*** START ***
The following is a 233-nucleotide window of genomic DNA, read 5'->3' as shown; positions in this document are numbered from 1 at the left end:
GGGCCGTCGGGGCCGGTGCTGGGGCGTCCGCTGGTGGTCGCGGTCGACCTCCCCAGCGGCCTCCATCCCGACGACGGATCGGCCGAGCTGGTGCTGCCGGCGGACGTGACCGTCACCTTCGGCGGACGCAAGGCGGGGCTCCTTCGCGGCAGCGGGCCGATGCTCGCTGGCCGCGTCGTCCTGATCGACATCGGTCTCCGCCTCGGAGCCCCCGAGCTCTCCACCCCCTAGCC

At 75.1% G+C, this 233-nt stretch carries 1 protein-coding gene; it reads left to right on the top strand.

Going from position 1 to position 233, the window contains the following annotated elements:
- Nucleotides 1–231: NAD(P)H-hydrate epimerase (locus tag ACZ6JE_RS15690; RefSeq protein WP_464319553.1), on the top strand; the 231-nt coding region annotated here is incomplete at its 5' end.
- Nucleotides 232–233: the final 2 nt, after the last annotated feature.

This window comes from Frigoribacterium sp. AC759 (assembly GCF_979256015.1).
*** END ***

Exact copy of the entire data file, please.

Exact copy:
The following is a 233-nucleotide window of genomic DNA, read 5'->3' as shown; positions in this document are numbered from 1 at the left end:
GGGCCGTCGGGGCCGGTGCTGGGGCGTCCGCTGGTGGTCGCGGTCGACCTCCCCAGCGGCCTCCATCCCGACGACGGATCGGCCGAGCTGGTGCTGCCGGCGGACGTGACCGTCACCTTCGGCGGACGCAAGGCGGGGCTCCTTCGCGGCAGCGGGCCGATGCTCGCTGGCCGCGTCGTCCTGATCGACATCGGTCTCCGCCTCGGAGCCCCCGAGCTCTCCACCCCCTAGCC

At 75.1% G+C, this 233-nt stretch carries 1 protein-coding gene; it reads left to right on the top strand.

Going from position 1 to position 233, the window contains the following annotated elements:
- Nucleotides 1–231: NAD(P)H-hydrate epimerase (locus tag ACZ6JE_RS15690; RefSeq protein WP_464319553.1), on the top strand; the 231-nt coding region annotated here is incomplete at its 5' end.
- Nucleotides 232–233: the final 2 nt, after the last annotated feature.

This window comes from Frigoribacterium sp. AC759 (assembly GCF_979256015.1).